Next along in my planter is this beautiful gerbera. It's coming along really nicely - lots of buds still to come out, and a lovely colour.

Grape hyacinths! I love grape hyacinths - one of my favourite flowers I think. They don't have the same intenseness to the smell that hyacinths do, but they are completely beautiful in miniature. I often have some "real" hyacinths in my windowsill garden, but they go over so quickly, and I don't have one at the moment. When these are over, they will be sent home to 2 CC to plant out in the garden - there's a whole row of plants that have been "donated" from my windowsill garden over the past few years!
Also, you can see in the background two little wooden tulips - very sweet!

This is my peace lily - it's doing okay, although a few of the bottom leaves are a bit yellow. No flowers this year - not sure how to make it flower again. This was a present from A's choir about two years ago, and it's very special to me.

And this is my Cambria orchid that was an Easter gift from A! We (unknowingly) bought each other the same orchid for Easter! Sadly, it's not doing very well - I'm not sure if it's the environment in my room or what, but the flowers are just shrivelling up. I'm doing everything I'm supposed to (according to that oracle, the internet) but it just doesn't seem very happy... Cambria orchids are notoriously hard to care for, apparently, so maybe next time we should just be a bit less adventurous...

So, there we have it! Without a garden, go for windowsill gardening - it's a lovely sunny day here, so I hope that the flowers are all coming out at 2 CC.

Saturday 20 April 2013

How the anemones survived!

And here they are, a week after being almost buried in logs:


The tadpoles have done a growth spurt this week and are now even more definitely frogs-in-waiting. They have big bulbous abdomens and tiny eyes, and close up are beautifully stippled in brown and green. Next step are legs! None to be seen yet but I guess they will be soon. As I understand it that's when they move from their vegetarian stage to being omnivores with a penchant for meat. As we are a vegetarian household I'm going to stock up on fish food instead...as well as a much bigger tank with stones for them to crawl out on to.

The garden has also been transformed this week with the rise in temperature. All the primroses have flowered at once in a mass of yellow and mauve, there is bird song in the mornings, the flowering currant is covered in amazingly pink blossom and the grass needs cutting!

Sunday 14 April 2013


This is about how we keep ourselves warm at 2, CC. In the past there were five chimneys, four with fireplaces and one with a boiler at the bottom end. When we arrived, only one was still open, and that lead partly into a bedroom of our neighbours! When we opened another up, we found 10 feet of jackdaw nests, mostly twigs, and quite a lot of newspaper and someone's trousers. (Our neighbour R identified them as a pair he'd had in the 1980s.) Now we have two woodburning stoves so we have to keep these fuelled.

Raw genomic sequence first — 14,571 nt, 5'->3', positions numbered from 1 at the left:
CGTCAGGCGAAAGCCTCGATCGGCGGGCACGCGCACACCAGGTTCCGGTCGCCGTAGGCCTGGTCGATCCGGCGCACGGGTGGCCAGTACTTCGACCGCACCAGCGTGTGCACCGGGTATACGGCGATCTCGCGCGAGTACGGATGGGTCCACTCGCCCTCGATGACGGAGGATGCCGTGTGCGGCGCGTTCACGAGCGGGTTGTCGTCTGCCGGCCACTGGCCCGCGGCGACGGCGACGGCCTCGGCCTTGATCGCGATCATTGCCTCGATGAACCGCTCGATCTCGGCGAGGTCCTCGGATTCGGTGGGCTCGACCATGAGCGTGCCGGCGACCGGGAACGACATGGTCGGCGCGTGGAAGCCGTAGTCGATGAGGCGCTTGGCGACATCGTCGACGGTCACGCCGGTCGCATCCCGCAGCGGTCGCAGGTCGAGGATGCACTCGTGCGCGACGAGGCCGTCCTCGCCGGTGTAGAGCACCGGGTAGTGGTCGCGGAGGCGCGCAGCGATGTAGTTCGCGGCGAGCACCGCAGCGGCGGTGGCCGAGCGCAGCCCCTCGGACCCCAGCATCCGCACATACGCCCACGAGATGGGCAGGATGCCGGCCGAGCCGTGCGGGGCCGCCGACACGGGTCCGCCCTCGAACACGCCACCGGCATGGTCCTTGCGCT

"Wood warms you twice" is the saying, and it underestimates by a long way. When Ross and I were getting in some of the year after next's wood yesterday, we estimated it warms you at least four times.
So yesterday we were over the other side of the valley in Loxton Woods, where we have an arrangement to take out fallen trees. It's a lovely wood, and especially good for our purposes because it has a lot of ash in. In a few years time...?
It was getting a bit damp in the woods by the time I took this, but the main reason it's so blurry is my phone.
Ross, who has the Landrover mainly for this purpose, skids and slides in and out of the wood, then back to our garden, where he neatly stacks the logs:

A was away at this point, and the first thing she said on coming home was: "What about the anenomes?" Oh yes, there are anenomes under the apple tree, and I had forgotten to let Ross know. He did know to avoid the primroses and daffodils. So what happened?
See how gently he has arranged the logs around the nearly flowering plants! (Easter Island statue not to scale.)
I then rearranged the wood at the back of the garden, where it will dry out ready to be cut in summer 2014 for the winter of 2014/15.
The big tree you see just the other side of the wall is in our neighbours' garden, and is another ash. Another big loss should ash dieback arrive.
And finally, a view of our roof (ours and our neighbours at No.1) showing just how many chimneys there are, and a jackdaw waiting to dive in and make a nest.

Thursday 11 April 2013

Tadpole tales